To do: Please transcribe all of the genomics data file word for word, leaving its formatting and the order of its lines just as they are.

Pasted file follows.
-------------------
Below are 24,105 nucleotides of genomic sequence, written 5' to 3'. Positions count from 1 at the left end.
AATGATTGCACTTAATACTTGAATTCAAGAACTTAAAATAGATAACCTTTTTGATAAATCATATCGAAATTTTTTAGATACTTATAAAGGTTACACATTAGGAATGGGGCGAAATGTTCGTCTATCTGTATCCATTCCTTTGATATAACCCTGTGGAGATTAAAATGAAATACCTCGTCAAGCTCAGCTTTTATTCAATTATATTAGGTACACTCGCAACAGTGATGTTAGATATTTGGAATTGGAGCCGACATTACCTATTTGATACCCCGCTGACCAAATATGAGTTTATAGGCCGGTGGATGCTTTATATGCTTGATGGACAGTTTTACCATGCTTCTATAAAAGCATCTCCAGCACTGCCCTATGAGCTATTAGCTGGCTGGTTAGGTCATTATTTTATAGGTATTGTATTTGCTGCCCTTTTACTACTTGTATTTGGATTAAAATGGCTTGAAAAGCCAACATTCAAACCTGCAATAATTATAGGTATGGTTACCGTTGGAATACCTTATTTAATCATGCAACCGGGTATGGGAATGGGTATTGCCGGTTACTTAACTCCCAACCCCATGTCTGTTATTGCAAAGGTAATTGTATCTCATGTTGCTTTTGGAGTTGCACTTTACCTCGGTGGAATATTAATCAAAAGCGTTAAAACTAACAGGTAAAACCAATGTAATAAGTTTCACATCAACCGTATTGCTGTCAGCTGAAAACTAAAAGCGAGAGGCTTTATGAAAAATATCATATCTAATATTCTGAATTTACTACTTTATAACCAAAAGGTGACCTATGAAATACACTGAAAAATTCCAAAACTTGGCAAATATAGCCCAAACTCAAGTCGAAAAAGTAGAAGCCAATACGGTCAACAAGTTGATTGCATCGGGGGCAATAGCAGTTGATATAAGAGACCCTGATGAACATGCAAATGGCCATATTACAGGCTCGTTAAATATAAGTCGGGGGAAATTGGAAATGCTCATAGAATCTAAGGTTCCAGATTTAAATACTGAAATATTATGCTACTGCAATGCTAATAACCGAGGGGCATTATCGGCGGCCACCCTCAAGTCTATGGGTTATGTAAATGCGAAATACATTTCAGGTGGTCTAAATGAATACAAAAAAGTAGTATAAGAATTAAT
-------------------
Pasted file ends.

Below are 24,105 nucleotides of genomic sequence, written 5' to 3'. Positions count from 1 at the left end.
AATGATTGCACTTAATACTTGAATTCAAGAACTTAAAATAGATAACCTTTTTGATAAATCATATCGAAATTTTTTAGATACTTATAAAGGTTACACATTAGGAATGGGGCGAAATGTTCGTCTATCTGTATCCATTCCTTTGATATAACCCTGTGGAGATTAAAATGAAATACCTCGTCAAGCTCAGCTTTTATTCAATTATATTAGGTACACTCGCAACAGTGATGTTAGATATTTGGAATTGGAGCCGACATTACCTATTTGATACCCCGCTGACCAAATATGAGTTTATAGGCCGGTGGATGCTTTATATGCTTGATGGACAGTTTTACCATGCTTCTATAAAAGCATCTCCAGCACTGCCCTATGAGCTATTAGCTGGCTGGTTAGGTCATTATTTTATAGGTATTGTATTTGCTGCCCTTTTACTACTTGTATTTGGATTAAAATGGCTTGAAAAGCCAACATTCAAACCTGCAATAATTATAGGTATGGTTACCGTTGGAATACCTTATTTAATCATGCAACCGGGTATGGGAATGGGTATTGCCGGTTACTTAACTCCCAACCCCATGTCTGTTATTGCAAAGGTAATTGTATCTCATGTTGCTTTTGGAGTTGCACTTTACCTCGGTGGAATATTAATCAAAAGCGTTAAAACTAACAGGTAAAACCAATGTAATAAGTTTCACATCAACCGTATTGCTGTCAGCTGAAAACTAAAAGCGAGAGGCTTTATGAAAAATATCATATCTAATATTCTGAATTTACTACTTTATAACCAAAAGGTGACCTATGAAATACACTGAAAAATTCCAAAACTTGGCAAATATAGCCCAAACTCAAGTCGAAAAAGTAGAAGCCAATACGGTCAACAAGTTGATTGCATCGGGGGCAATAGCAGTTGATATAAGAGACCCTGATGAACATGCAAATGGCCATATTACAGGCTCGTTAAATATAAGTCGGGGGAAATTGGAAATGCTCATAGAATCTAAGGTTCCAGATTTAAATACTGAAATATTATGCTACTGCAATGCTAATAACCGAGGGGCATTATCGGCGGCCACCCTCAAGTCTATGGGTTATGTAAATGCGAAATACATTTCAGGTGGTCTAAATGAATACAAAAAAGTAGTATAAGAATTAAT